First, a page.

Is inhalant use a risk factor for heroin and injection drug use among adolescents in the United States?

Journal Article (Journal Article)

PURPOSE: We examined whether inhalant use was associated with heroin and injection drug use (IDU) among adolescents aged 12 to 17 in the United States. METHODS: Data were drawn from the 2002/2003 administrations of the National Survey on Drug Use and Health (NSDUH). We conducted logistic regression analyses to estimate associations of inhalant use with heroin use, heroin injection, and IDU, respectively, among adolescent drug users (N=8161). RESULTS: Approximately 30.9% of adolescents had ever used at least one illicit drug. More than one-fifth (22.2%) of adolescents were past-year or recent drug users. Among past-year adolescent drug users, 1.4% had progressed to heroin use and 1.2% reported IDU. Adolescents who had used inhalants and marijuana were 2.8 and 2.9 times as likely as adolescents who had used marijuana but not inhalants to report heroin use and any IDU, respectively. Adolescents who had used inhalants or other drugs but not marijuana were unlikely to use heroin. However, inhalant users, irrespective of their marijuana use histories, had greater odds of IDU than drug users who had not used inhalants. Adolescent drug users who were females, school dropouts, whites, or delinquents had significantly increased odds of heroin use and IDU. Cigarette smoking before the age of 15 was strongly associated with heroin use, and a history of foster care placement was associated with IDU. CONCLUSIONS: This national study of American adolescents identifies several subgroups of recent drug users, such as females, school dropouts, and youth who have used inhalants and marijuana, which have substantially increased odds of heroin use and IDU. Screening, prevention, and treatment interventions targeted to these groups might reduce medical and social complications of heroin use and IDU.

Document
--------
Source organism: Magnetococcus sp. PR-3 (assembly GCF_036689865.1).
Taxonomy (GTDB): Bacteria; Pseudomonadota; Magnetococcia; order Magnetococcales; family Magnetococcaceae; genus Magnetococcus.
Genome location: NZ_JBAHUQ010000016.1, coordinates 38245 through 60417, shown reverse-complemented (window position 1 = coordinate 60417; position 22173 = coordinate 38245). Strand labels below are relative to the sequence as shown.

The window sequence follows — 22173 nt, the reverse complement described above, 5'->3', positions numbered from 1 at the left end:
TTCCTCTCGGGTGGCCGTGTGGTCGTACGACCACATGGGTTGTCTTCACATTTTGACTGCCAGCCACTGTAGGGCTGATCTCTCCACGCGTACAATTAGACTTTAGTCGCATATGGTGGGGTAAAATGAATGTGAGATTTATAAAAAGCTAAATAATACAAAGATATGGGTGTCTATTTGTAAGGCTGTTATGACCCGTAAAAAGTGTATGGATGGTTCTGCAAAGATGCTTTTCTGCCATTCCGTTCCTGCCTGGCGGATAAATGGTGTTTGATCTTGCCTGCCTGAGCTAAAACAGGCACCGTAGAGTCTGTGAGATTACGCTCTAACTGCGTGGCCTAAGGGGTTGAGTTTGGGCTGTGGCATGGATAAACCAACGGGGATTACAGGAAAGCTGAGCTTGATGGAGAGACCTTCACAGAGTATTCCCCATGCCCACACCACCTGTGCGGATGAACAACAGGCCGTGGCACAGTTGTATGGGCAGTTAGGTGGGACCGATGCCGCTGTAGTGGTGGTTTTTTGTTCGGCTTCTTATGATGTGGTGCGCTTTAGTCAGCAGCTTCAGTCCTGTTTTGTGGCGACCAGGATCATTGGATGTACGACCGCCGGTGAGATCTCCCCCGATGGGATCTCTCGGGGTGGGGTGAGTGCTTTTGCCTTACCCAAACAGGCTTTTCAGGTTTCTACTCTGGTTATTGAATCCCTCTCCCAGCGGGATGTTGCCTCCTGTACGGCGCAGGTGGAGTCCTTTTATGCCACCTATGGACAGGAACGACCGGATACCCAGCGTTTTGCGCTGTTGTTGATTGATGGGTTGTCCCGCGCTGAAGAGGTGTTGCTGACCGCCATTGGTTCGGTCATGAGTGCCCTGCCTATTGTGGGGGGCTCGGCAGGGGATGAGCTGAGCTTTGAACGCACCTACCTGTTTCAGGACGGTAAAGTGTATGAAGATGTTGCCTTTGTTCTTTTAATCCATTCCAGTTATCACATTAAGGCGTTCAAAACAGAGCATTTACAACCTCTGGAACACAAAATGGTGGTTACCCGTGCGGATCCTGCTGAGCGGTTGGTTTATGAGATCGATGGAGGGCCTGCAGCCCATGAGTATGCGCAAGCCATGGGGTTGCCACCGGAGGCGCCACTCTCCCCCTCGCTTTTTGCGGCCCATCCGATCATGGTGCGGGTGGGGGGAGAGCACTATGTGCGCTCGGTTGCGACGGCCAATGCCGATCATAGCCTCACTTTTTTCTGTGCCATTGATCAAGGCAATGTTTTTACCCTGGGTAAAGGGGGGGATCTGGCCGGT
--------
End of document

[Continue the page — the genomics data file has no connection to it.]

Full Text

Duke Authors

Cited Authors

  • Wu, L-T; Howard, MO

Published Date

  • February 2007

Published In

Volume / Issue

  • 32 / 2

Start / End Page

  • 265 - 281

PubMed ID

  • 16713124

Pubmed Central ID

  • PMC1828908

International Standard Serial Number (ISSN)

  • 0306-4603

Digital Object Identifier (DOI)

  • 10.1016/j.addbeh.2006.03.043


  • eng

Conference Location

  • England